Look at the illustration below. The girl is holding a frozen bag to her sore jaw because the dentist has removed a tooth. In her first thought, “extracted” is the word that the dentist would use to describe the procedure that involves removing a tooth. In her second thought, “yanked” is the way you might describe what the dentist did when he removed your tooth based on the way it felt when he was removing it. The first definition is the denotative meaning; the second one is the connotative meaning that your emotions give to the word.

Knowing that words have connotative meaning means the difference between getting money from your Great Aunt Ethel when you fondly describe her as curious and getting nothing when you talk about her as a busybody. Though curious could be connotatively understood to mean busybody, it’s a nicer way to say nosey or busybody. The emotion you feel when you use the word curious is more positive than when you use the word busybody. Knowing the connotative value of words is important in reading and writing because, as you can see, it helps you understand the tone of a something you’re reading.

A woman with a sore tooth holds a bag of frozen peas to her cheek to take some of the ache away. Thought bubble contains sentences: “Ow! My jaw aches where the dentist extracted my tooth.” and “ Ow! My jaw ackes where the dentist yanked my tooth out.”

Source: Toothache, kayepants, Flickr

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Look at the word groups below. They have, more or less, the same denotative meaning but evoke different attitudes or feelings. How are these words different in meaning: thin, slender, skinny, lean, beanpole? Which of these words have more literal, unemotional meanings, and which ones carry cultural and societal meanings that give them emotional weight? Using your notes, write the denotative and connotative meanings for the words in each group below. When you are finished, check your understanding to see possible responses.


Check Your Understanding

Residence doesn’t carry as much emotional meaning as “house” and “home.” “Residence” is the word that’s on forms that you fill out. While “house” is still not a warm and fuzzy word, it does bring to mind a building and place, whereas “residence” may only cause you to think about your address. “Home,” on the other hand, might make you feel something good or bad related to how you actually live and the times spent with family and friends. “Home” evokes a much more personal and emotional response and has a different connotation than “house.”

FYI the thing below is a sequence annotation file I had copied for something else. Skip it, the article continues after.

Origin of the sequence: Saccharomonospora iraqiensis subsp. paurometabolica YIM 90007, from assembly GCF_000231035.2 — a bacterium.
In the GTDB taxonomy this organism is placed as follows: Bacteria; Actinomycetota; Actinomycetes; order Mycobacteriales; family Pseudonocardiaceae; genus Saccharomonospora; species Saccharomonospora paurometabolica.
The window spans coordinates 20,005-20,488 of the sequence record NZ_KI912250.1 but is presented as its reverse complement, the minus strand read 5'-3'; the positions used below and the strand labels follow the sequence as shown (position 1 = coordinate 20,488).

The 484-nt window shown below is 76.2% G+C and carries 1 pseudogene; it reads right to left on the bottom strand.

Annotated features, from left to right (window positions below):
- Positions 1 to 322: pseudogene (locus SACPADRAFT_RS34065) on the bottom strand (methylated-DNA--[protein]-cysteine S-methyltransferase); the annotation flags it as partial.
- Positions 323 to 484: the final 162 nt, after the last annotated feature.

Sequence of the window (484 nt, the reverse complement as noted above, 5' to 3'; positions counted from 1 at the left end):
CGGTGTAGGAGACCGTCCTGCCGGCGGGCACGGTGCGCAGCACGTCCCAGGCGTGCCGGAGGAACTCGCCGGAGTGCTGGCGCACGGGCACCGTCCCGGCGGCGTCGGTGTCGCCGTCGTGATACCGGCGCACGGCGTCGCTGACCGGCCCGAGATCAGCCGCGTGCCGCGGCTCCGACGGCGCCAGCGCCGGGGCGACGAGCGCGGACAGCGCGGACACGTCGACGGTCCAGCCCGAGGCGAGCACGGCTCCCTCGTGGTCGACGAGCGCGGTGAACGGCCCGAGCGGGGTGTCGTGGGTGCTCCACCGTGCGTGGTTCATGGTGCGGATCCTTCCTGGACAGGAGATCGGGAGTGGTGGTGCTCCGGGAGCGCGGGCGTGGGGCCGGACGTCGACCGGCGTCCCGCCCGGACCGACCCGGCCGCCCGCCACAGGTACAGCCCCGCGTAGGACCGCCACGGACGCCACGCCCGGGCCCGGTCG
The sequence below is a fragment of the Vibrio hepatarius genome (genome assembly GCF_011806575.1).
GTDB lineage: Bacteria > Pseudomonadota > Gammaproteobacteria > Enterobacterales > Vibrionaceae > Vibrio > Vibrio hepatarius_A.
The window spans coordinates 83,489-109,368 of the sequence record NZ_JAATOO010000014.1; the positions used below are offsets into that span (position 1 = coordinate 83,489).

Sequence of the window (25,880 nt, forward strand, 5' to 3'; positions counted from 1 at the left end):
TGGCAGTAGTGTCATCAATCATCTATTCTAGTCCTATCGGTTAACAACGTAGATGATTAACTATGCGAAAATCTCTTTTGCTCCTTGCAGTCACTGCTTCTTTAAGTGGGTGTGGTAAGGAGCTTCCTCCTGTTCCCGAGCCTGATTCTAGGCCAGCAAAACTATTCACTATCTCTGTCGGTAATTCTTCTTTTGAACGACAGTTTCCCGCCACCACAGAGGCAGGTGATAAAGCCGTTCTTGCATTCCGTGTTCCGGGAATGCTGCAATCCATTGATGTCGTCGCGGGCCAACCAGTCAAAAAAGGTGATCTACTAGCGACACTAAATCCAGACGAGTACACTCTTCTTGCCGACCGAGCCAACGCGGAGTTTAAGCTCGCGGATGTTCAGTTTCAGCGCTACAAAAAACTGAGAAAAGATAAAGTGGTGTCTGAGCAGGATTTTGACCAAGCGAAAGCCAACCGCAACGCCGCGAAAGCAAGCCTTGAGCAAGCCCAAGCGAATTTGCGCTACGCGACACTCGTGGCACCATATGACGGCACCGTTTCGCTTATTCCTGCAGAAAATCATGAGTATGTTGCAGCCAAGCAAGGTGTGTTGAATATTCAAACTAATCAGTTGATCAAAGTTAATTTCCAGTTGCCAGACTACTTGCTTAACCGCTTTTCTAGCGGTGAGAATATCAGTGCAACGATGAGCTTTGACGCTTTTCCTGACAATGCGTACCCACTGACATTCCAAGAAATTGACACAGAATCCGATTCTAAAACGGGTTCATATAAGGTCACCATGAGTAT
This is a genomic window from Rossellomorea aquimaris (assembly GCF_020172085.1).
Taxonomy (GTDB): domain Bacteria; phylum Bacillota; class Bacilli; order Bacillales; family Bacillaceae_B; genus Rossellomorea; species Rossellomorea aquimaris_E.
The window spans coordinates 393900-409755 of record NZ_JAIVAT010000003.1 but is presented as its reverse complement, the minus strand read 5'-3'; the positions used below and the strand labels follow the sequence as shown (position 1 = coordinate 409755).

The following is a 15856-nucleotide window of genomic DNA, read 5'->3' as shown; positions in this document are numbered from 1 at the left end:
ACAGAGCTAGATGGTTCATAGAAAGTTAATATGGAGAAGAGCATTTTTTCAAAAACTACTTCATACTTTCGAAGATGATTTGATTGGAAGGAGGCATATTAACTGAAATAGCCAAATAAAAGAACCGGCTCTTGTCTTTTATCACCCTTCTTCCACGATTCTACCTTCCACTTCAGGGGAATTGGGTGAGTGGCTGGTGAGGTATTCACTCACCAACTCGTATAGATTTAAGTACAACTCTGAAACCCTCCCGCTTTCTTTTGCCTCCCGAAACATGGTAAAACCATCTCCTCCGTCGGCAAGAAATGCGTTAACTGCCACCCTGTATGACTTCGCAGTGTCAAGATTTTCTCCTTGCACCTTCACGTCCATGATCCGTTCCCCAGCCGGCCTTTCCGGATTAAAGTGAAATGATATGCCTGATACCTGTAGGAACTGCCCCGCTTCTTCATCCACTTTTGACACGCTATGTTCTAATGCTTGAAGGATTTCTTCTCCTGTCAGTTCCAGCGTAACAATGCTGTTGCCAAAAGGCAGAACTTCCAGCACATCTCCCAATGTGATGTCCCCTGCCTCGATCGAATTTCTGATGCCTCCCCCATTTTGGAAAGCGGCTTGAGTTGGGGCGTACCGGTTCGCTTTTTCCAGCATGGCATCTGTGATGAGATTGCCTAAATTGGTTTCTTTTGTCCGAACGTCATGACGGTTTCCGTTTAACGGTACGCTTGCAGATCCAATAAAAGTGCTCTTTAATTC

For all of the rest of the answers, you can make a case that many of them carry emotional meaning, except for “reporter” and perhaps “unattractive” and “thin,” which are typically used denotatively in what you read. The question to ask is, what connotative meanings do the words have? In your family which words would be used to describe someone who is underweight? Would it be thin? Slender? Lean? Or beanpole? Why would you or your family choose one word over another?

This lesson is about how words can have emotional connections for readers. Words and their meanings are important because you need to be able to communicate your ideas and feelings concisely. When you want to use the most concise word, you most often use the word’s denotation. An example of denotative meaning is car (i.e., I’m driving my car to the store). It’s easy to remember what the denotative meaning of a word is because “denotation” and “dictionary” both begin with the letter “d.” Two words that also mean “car” but have more emotional meanings might be “ride” or “wheels.”

Other words that authors use have indirect, personal meanings. These words can affect readers in different ways. The term for this kind of meaning is connotation. An example of connotative meaning is the word “blue,” as in “I’m feeling blue.” If you were using the word denotatively and said, “I’m feeling blue,” your friends would wonder why your skin was actually turning blue! It’s easy to remember the meaning of connotation because “connection” and “connotation” both start with the letter “c.” Here’s another way to understand denotation and connotation using the word “snake.”

Denotation = Dictionary (dictionary definition of a word)

Connotation = Connection (emotional associations attached to a word)

Now that you have a basis for understanding denotation and connotation, here are some questions to ponder as you study this lesson:

  1. How can knowing a word’s connotative meaning help when reading nonfiction texts?
  2. How can knowing a word’s connotative meaning help when reading a short story, poetry, or dramatic text?

Knowing the difference between a word’s connotation and denotation when reading can help you understand the author’s purpose. As Mark Twain said, “The difference between the right word and the almost right word is the difference between lightning and a lightning bug.” Connotation and denotation are a part of language, and knowing about them can help you understand not only the author’s purpose, but also the author’s attitude about what was written.